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ARS Home » Plains Area » Houston, Texas » Children's Nutrition Research Center » Research » Publications at this Location » Publication #317713

Research Project: Molecular, Cellular, and Regulatory Aspects of Nutrition During Development

Location: Children's Nutrition Research Center

Title: Hepatocyte Toll-like receptor 4 regulates obesity-induced inflammation and insulin resistance

Author
item Jia, Lin - University Of Texas Southwestern Medical Center
item Vianna, Claudia - University Of Texas Southwestern Medical Center
item Fukuda, Makoto - Children'S Nutrition Research Center (CNRC)
item Berglund, Eric - University Of Texas Southwestern Medical Center
item Liu, Chen - University Of Texas Southwestern Medical Center
item Tao, Caroline - University Of Texas Southwestern Medical Center
item Sun, Kai - University Of Texas Southwestern Medical Center
item Liu, Tiemin - University Of Texas Southwestern Medical Center
item Harper, Matthew - University Of Texas Southwestern Medical Center
item Lee, Charlotte - University Of Texas Southwestern Medical Center
item Lee, Syann - University Of Texas Southwestern Medical Center
item Scherer, Philipp - University Of Texas Southwestern Medical Center
item Elmquist, Joel - University Of Texas Southwestern Medical Center

Submitted to: Nature Communications
Publication Type: Peer Reviewed Journal
Publication Acceptance Date: 4/11/2014
Publication Date: 5/12/2014
Citation: Jia, L., Vianna, C.R., Fukuda, M., Berglund, E.D., Liu, C., Tao, C., Sun, K., Liu, T., Harper, M.J., Lee, C.E., Lee, S., Scherer, P.E., Elmquist, J.K. 2014. Hepatocyte Toll-like receptor 4 regulates obesity-induced inflammation and insulin resistance. Nature Communications. 5:3878.

Interpretive Summary: Chronic inflammation is a hallmark of obesity and may contribute to the development of obesity-related disorders. Toll-like receptor 4 (Tlr4), a protein found in the body, is a key mediator of inflammatory responses. Although mice lacking Tlr4s in their bodies were previously reported to be protected from diet-induced insulin resistance and inflammation, it was unclear which Tlr4-expressing organs mediated this effect. Here we show that mice deficient in Tlr4 in the liver (Tlr4LKO) exhibited improved glucose balance and alleviated fatty liver disease, even if they became obese after a high-fat diet challenge. Furthermore, Tlr4LKO mice had reduced inflammatory markers. In contrast, the loss of Tlr4 activity in bone marrow cells had little effect on insulin sensitivity. Collectively, these data indicate that the activation of Tlr4 on liver cells contributes to obesity-associated inflammation and insulin resistance. This suggests that targeting Tlr4 on liver cells might be a useful therapeutic strategy for the treatment of type 2 diabetes.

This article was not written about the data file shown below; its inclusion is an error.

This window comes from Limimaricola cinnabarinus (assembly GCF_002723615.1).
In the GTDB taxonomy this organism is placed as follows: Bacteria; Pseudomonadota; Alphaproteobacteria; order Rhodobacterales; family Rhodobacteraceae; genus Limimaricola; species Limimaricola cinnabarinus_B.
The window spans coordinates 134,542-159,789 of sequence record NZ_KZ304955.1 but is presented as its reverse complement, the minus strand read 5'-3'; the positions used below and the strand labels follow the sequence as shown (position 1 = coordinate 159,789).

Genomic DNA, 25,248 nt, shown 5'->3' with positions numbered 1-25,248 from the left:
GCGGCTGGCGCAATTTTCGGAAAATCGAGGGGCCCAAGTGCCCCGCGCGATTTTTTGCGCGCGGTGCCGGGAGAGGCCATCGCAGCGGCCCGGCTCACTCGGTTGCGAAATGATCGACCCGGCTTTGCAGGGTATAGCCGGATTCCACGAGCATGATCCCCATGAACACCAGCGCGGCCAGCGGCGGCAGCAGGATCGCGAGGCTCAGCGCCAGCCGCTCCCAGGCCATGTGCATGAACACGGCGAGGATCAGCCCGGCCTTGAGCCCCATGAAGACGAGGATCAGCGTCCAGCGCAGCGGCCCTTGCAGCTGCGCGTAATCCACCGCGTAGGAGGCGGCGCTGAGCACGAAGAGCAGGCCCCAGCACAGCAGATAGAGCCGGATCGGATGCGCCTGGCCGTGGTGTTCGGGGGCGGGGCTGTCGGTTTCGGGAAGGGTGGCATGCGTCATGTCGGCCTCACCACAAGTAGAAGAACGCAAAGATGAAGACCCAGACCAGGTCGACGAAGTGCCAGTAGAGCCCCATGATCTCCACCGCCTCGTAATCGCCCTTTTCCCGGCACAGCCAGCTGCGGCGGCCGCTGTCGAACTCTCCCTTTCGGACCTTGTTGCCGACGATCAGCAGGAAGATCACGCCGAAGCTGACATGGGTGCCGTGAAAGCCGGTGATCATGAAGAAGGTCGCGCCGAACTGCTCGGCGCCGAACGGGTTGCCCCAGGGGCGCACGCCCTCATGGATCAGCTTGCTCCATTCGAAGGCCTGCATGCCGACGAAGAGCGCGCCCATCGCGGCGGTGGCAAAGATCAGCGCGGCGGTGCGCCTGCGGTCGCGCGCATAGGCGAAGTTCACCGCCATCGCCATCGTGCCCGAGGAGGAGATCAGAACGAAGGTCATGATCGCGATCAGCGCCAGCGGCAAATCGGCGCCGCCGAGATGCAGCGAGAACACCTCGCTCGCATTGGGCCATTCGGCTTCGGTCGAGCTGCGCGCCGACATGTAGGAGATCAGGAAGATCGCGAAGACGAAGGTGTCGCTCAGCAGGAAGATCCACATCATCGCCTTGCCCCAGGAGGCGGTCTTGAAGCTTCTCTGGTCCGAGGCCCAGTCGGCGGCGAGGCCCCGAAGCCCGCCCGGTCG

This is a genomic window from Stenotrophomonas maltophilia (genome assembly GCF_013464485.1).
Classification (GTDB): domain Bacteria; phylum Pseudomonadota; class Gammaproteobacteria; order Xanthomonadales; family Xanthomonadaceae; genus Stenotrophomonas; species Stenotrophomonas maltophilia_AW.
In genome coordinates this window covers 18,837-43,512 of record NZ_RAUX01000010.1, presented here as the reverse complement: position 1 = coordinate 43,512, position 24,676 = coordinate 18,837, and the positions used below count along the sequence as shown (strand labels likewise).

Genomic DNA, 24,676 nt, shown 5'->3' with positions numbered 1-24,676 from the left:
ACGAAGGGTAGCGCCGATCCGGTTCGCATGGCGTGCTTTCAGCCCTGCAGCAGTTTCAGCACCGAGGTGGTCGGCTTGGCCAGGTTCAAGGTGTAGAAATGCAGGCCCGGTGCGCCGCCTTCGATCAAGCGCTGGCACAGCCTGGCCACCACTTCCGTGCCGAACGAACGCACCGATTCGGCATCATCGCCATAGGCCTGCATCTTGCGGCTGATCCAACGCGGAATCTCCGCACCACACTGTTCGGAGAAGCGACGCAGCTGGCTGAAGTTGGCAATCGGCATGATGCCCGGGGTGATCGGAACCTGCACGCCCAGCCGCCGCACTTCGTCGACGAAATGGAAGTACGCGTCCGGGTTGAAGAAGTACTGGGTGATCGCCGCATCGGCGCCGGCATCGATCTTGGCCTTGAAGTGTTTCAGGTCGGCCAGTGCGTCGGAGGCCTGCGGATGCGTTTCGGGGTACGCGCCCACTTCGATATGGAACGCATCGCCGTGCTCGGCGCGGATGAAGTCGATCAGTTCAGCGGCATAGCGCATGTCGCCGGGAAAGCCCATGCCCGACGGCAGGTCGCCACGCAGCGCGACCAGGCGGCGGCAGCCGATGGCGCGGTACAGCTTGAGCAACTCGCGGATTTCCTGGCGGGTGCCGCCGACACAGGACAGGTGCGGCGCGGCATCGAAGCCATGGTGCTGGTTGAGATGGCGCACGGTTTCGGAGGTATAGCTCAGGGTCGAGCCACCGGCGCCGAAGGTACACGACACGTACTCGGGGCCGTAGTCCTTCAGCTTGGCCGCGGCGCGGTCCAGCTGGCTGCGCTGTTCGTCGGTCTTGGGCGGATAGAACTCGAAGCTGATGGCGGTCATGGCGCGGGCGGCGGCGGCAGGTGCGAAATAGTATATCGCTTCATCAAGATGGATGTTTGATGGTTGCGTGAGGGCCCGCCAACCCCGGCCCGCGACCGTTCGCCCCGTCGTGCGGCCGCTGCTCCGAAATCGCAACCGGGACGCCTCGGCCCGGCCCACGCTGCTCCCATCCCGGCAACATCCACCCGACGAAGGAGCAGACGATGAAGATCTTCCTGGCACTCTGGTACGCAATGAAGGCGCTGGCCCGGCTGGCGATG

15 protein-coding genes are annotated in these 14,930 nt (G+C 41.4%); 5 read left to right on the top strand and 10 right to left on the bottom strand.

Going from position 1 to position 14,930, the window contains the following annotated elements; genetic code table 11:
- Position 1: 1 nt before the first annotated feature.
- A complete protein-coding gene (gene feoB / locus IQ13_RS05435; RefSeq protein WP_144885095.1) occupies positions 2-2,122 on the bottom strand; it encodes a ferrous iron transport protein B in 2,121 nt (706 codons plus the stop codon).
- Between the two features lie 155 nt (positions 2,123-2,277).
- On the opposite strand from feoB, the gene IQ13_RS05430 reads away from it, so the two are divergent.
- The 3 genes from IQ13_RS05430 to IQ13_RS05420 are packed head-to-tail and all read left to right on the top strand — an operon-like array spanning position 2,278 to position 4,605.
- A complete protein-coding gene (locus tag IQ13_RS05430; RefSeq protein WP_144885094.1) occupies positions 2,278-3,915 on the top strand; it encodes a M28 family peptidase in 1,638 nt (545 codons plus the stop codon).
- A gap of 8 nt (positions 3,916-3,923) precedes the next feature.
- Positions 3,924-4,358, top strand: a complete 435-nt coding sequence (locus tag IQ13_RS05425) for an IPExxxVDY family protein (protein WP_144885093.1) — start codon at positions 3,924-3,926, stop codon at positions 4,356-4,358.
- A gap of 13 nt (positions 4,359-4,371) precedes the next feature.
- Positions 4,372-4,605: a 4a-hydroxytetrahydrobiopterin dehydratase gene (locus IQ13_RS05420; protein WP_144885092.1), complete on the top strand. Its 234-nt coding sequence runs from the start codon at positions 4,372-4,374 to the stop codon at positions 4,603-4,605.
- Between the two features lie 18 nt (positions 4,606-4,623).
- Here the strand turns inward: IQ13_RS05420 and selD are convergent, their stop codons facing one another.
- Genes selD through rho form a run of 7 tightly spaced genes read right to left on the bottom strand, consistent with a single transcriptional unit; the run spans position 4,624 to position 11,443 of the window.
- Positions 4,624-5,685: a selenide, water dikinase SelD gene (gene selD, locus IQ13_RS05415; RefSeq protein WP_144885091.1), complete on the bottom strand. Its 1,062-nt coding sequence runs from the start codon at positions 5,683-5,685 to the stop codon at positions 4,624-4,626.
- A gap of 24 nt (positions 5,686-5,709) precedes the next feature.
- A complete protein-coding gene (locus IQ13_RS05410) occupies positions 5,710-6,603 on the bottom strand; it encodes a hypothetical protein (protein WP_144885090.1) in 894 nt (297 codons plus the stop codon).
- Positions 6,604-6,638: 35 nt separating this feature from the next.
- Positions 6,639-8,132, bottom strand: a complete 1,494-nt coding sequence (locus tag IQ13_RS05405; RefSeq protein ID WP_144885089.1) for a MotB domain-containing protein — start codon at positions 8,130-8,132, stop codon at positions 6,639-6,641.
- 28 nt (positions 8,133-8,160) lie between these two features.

Technical Abstract: Chronic low-grade inflammation is a hallmark of obesity and thought to contribute to the development of obesity-related insulin resistance. Toll-like receptor 4 (Tlr4) is a key mediator of pro-inflammatory responses. Mice lacking Tlr4s are protected from diet-induced insulin resistance and inflammation; however, which Tlr4-expressing cells mediate this effect is unknown. Here we show that mice deficient in hepatocyte Tlr4 (Tlr4LKO) exhibit improved glucose tolerance, enhanced insulin sensitivity and ameliorated hepatic steatosis despite the development of obesity after a high-fat diet (HFD) challenge. Furthermore, Tlr4LKO mice have reduced macrophage content in white adipose tissue, as well as decreased tissue and circulating inflammatory markers. In contrast, the loss of Tlr4 activity in myeloid cells has little effect on insulin sensitivity. Collectively, these data indicate that the activation of Tlr4 on hepatocytes contributes to obesity-associated inflammation and insulin resistance, and suggest that targeting hepatocyte Tlr4 might be a useful therapeutic strategy for the treatment of type 2 diabetes.